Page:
In an article published in August 2016, Christine Makanza, a postdoctoral researcher, and Dr Co-Pierre Georg, a senior lecturer at the University of Cape Town’s African Institute of Financial Markets and Risk Management argued that “one of the major challenges of SMEs is the lack of high-quality collateral, which results in loan interest rates they cannot afford and a shortfall in financing.” They also said that “Interest rates for SMEs are higher in South Africa than the average for middle-income countries.”
It is essential that SMEs approach the issue of funding with care and it is important that there be a clear strategy and business plan in place. Many funding organisations will assist with a lot of this legwork, but at the core is the need for a business or venture that is sustainable and/or profitable.
Before any bank funding is sought, a business needs to have equity, a proven track record and an experienced team, guaranteed inputs or raw materials, proven market demand and a robust project finance model,” says Andre Pottas, Corporate Finance Partner at Deloitte.
Because funding for SMEs is such a vital matter in South Africa, the National Empowerment Fund (NEF) was established by the National Empowerment Fund Act No 105 of 1998 to promote and facilitate black economic equality and transformation.
According to a Director at the dti’s Green Economy (Investment Promotion), companies are often looking for black partners and that’s a key aspect that especially foreign companies are interested in. The dti can facilitate investor introductions to BBBEE partners.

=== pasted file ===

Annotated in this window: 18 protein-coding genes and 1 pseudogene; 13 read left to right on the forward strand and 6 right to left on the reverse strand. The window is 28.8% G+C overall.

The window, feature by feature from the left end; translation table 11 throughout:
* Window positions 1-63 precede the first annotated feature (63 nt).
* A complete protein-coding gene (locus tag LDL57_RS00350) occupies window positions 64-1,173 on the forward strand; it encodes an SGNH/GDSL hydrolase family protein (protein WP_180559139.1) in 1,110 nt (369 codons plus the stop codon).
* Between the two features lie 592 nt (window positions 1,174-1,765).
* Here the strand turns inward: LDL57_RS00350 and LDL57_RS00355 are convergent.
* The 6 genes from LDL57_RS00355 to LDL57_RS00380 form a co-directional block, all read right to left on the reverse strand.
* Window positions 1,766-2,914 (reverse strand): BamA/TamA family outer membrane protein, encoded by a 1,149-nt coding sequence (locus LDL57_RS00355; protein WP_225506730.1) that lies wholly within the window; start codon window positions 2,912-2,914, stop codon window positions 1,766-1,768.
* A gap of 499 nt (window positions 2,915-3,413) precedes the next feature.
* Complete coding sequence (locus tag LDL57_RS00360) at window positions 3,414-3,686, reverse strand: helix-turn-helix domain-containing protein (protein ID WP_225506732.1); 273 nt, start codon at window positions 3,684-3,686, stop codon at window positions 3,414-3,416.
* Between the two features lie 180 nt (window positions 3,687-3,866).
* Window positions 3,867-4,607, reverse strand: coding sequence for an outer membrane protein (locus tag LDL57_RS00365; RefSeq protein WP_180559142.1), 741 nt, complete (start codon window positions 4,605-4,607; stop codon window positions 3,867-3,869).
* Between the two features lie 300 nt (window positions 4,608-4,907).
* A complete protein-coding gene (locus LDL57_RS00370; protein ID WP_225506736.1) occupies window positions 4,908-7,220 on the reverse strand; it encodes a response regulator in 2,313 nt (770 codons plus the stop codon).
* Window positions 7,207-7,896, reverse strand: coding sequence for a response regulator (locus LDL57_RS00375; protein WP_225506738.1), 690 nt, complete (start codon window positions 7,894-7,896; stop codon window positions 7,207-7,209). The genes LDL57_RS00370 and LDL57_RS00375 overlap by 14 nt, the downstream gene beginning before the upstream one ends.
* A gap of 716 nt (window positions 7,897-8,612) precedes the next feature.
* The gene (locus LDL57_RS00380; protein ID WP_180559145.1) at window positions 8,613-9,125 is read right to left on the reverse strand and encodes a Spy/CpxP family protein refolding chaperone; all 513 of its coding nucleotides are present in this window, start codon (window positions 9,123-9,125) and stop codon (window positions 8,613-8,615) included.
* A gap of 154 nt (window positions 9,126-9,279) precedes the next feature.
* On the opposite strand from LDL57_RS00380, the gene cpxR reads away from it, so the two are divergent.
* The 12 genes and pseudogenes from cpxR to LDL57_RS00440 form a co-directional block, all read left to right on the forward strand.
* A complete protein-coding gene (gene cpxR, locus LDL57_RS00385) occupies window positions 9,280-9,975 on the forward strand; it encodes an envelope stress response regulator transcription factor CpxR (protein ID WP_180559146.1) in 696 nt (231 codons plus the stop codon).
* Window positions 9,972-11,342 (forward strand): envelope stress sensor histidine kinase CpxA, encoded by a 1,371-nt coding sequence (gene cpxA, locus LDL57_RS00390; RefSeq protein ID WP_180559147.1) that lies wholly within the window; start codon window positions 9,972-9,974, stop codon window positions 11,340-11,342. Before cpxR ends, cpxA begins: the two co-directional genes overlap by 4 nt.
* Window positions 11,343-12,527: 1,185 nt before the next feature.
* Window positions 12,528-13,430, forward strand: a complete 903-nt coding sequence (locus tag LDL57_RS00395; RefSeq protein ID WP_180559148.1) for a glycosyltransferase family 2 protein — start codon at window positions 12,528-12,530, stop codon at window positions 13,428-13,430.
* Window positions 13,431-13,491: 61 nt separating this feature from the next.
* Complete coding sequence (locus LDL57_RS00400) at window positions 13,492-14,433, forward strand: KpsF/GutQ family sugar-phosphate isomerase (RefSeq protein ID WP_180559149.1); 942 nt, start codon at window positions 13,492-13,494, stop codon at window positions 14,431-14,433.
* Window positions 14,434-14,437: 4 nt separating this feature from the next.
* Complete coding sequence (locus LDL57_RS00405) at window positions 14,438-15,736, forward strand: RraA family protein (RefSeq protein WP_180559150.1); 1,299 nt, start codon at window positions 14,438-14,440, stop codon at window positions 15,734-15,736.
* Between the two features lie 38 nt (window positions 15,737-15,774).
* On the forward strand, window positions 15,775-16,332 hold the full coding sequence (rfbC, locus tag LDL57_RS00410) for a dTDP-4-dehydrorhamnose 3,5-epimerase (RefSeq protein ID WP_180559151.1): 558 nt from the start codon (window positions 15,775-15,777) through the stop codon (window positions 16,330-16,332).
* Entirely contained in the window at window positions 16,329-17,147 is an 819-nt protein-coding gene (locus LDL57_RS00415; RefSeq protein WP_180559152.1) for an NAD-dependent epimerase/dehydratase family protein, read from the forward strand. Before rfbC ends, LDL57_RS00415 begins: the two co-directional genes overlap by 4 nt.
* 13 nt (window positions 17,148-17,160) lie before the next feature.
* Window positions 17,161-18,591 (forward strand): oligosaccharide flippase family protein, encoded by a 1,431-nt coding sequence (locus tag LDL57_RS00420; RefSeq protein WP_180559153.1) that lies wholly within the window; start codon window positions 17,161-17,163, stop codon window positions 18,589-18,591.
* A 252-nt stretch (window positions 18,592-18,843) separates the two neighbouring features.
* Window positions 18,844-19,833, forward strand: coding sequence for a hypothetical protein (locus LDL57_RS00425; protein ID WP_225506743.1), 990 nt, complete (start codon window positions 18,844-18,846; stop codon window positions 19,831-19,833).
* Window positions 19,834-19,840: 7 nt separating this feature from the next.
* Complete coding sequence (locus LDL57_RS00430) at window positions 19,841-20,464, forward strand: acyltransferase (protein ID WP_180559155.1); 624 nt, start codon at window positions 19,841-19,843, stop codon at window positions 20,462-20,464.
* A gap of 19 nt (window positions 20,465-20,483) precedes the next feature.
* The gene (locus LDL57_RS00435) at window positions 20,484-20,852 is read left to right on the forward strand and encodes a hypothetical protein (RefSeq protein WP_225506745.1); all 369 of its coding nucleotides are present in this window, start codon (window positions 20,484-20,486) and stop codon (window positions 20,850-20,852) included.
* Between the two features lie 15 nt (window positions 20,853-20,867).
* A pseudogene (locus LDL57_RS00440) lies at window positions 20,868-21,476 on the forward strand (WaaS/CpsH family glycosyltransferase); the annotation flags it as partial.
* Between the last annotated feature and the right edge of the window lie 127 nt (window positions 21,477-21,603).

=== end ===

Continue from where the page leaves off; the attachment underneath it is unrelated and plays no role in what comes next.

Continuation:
There are also regional agencies, such as the Eastern Cape National Empowerment Fund, which Bongolethu Bacela, an Investment Associate at the National Empowerment Fund says is “responsible for funding in the entire province and we provide financial services such as business loans, funding and non-financial services. We were established to fund mainly black businesses and we do acquisitions, startups, fund management buy-ins or management buy-outs and provide pre-investment support and mentorship for entrepreneurs we have funded.”
Ideally, a funding partner should have a long-term outlook, be tolerant of the possibility of failure and be patient with regard to drawing cash from the business.
Phelela Mlilo, Provincial Manager, Eastern Cape of the Masisizane Fund, an initiative of the Old Mutual Group, explains that, for her fund, “the level of commitment demonstrated by an entrepreneur is a key factor for us to determine the potential of an SMEs success. When we conduct due diligence on a prospective client, we are able to gauge one’s commitment to the transaction. This is definitely an important benchmark for us when we decide on funding for an SME. Other factors we analyse is whether the SME is operating in a secure, reliable and established market.”